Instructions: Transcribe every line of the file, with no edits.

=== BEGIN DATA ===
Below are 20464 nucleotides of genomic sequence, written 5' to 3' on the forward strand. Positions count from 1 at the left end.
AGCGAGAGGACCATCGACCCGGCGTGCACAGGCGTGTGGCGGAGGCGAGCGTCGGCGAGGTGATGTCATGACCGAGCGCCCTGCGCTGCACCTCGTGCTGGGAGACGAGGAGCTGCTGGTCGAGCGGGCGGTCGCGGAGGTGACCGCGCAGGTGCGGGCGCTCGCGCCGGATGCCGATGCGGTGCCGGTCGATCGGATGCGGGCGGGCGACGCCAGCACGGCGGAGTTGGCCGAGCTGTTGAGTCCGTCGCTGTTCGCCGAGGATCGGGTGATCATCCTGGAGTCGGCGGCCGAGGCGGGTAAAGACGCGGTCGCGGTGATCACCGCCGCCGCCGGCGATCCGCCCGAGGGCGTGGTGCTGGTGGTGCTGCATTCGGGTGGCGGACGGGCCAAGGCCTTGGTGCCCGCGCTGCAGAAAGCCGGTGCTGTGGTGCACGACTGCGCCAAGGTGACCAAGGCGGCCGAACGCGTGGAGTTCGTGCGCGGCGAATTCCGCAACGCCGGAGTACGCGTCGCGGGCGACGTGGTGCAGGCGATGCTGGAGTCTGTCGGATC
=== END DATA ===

Below are 20464 nucleotides of genomic sequence, written 5' to 3' on the forward strand. Positions count from 1 at the left end.
AGCGAGAGGACCATCGACCCGGCGTGCACAGGCGTGTGGCGGAGGCGAGCGTCGGCGAGGTGATGTCATGACCGAGCGCCCTGCGCTGCACCTCGTGCTGGGAGACGAGGAGCTGCTGGTCGAGCGGGCGGTCGCGGAGGTGACCGCGCAGGTGCGGGCGCTCGCGCCGGATGCCGATGCGGTGCCGGTCGATCGGATGCGGGCGGGCGACGCCAGCACGGCGGAGTTGGCCGAGCTGTTGAGTCCGTCGCTGTTCGCCGAGGATCGGGTGATCATCCTGGAGTCGGCGGCCGAGGCGGGTAAAGACGCGGTCGCGGTGATCACCGCCGCCGCCGGCGATCCGCCCGAGGGCGTGGTGCTGGTGGTGCTGCATTCGGGTGGCGGACGGGCCAAGGCCTTGGTGCCCGCGCTGCAGAAAGCCGGTGCTGTGGTGCACGACTGCGCCAAGGTGACCAAGGCGGCCGAACGCGTGGAGTTCGTGCGCGGCGAATTCCGCAACGCCGGAGTACGCGTCGCGGGCGACGTGGTGCAGGCGATGCTGGAGTCTGTCGGATC